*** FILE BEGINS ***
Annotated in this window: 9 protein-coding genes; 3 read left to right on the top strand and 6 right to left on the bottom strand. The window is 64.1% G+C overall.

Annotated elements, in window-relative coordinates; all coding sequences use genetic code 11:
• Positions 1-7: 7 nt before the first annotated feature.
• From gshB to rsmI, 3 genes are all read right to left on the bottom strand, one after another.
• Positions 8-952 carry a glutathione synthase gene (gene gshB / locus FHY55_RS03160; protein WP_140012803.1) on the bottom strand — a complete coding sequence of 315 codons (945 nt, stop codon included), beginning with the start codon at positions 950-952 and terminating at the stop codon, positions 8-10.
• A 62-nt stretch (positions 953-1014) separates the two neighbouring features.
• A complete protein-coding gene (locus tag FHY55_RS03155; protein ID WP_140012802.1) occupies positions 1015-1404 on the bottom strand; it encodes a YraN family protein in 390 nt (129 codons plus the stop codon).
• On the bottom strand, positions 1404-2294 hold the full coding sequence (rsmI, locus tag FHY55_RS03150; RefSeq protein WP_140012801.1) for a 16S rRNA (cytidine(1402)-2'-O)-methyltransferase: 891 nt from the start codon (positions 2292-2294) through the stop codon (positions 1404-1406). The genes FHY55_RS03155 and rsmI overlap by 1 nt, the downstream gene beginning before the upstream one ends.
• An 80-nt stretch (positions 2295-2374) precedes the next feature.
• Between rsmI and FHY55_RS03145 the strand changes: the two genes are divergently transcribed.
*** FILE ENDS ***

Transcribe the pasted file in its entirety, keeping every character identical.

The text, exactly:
Annotated in this window: 9 protein-coding genes; 3 read left to right on the top strand and 6 right to left on the bottom strand. The window is 64.1% G+C overall.

Annotated elements, in window-relative coordinates; all coding sequences use genetic code 11:
• Positions 1-7: 7 nt before the first annotated feature.
• From gshB to rsmI, 3 genes are all read right to left on the bottom strand, one after another.
• Positions 8-952 carry a glutathione synthase gene (gene gshB / locus FHY55_RS03160; protein WP_140012803.1) on the bottom strand — a complete coding sequence of 315 codons (945 nt, stop codon included), beginning with the start codon at positions 950-952 and terminating at the stop codon, positions 8-10.
• A 62-nt stretch (positions 953-1014) separates the two neighbouring features.
• A complete protein-coding gene (locus tag FHY55_RS03155; protein ID WP_140012802.1) occupies positions 1015-1404 on the bottom strand; it encodes a YraN family protein in 390 nt (129 codons plus the stop codon).
• On the bottom strand, positions 1404-2294 hold the full coding sequence (rsmI, locus tag FHY55_RS03150; RefSeq protein WP_140012801.1) for a 16S rRNA (cytidine(1402)-2'-O)-methyltransferase: 891 nt from the start codon (positions 2292-2294) through the stop codon (positions 1404-1406). The genes FHY55_RS03155 and rsmI overlap by 1 nt, the downstream gene beginning before the upstream one ends.
• An 80-nt stretch (positions 2295-2374) precedes the next feature.
• Between rsmI and FHY55_RS03145 the strand changes: the two genes are divergently transcribed.